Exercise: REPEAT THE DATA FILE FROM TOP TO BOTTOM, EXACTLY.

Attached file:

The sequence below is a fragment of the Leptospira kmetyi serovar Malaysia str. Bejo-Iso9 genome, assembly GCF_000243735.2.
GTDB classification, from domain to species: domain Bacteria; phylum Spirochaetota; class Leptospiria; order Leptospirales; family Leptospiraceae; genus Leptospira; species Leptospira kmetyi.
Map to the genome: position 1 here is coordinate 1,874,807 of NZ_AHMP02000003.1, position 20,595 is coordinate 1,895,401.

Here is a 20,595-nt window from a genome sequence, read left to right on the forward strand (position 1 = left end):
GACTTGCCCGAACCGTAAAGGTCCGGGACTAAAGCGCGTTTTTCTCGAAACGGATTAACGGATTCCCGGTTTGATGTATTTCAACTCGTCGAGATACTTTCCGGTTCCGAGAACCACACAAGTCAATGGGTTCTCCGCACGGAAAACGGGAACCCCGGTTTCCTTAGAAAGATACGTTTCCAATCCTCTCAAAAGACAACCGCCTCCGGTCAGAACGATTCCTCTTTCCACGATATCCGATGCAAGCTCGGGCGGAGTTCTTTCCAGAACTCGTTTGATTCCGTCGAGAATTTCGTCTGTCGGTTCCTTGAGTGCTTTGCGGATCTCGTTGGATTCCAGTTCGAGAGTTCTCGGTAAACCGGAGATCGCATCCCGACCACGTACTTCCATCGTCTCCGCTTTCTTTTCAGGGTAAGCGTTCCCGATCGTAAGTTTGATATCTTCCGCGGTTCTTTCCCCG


The sequence below is a fragment of the Leptospira kmetyi serovar Malaysia str. Bejo-Iso9 genome, assembly GCF_000243735.2.
GTDB classification, from domain to species: domain Bacteria; phylum Spirochaetota; class Leptospiria; order Leptospirales; family Leptospiraceae; genus Leptospira; species Leptospira kmetyi.
Map to the genome: position 1 here is coordinate 1,874,807 of NZ_AHMP02000003.1, position 20,595 is coordinate 1,895,401.

Here is a 20,595-nt window from a genome sequence, read left to right on the forward strand (position 1 = left end):
GACTTGCCCGAACCGTAAAGGTCCGGGACTAAAGCGCGTTTTTCTCGAAACGGATTAACGGATTCCCGGTTTGATGTATTTCAACTCGTCGAGATACTTTCCGGTTCCGAGAACCACACAAGTCAATGGGTTCTCCGCACGGAAAACGGGAACCCCGGTTTCCTTAGAAAGATACGTTTCCAATCCTCTCAAAAGACAACCGCCTCCGGTCAGAACGATTCCTCTTTCCACGATATCCGATGCAAGCTCGGGCGGAGTTCTTTCCAGAACTCGTTTGATTCCGTCGAGAATTTCGTCTGTCGGTTCCTTGAGTGCTTTGCGGATCTCGTTGGATTCCAGTTCGAGAGTTCTCGGTAAACCGGAGATCGCATCCCGACCACGTACTTCCATCGTCTCCGCTTTCTTTTCAGGGTAAGCGTTCCCGATCGTAAGTTTGATATCTTCCGCGGTTCTTTCCCCG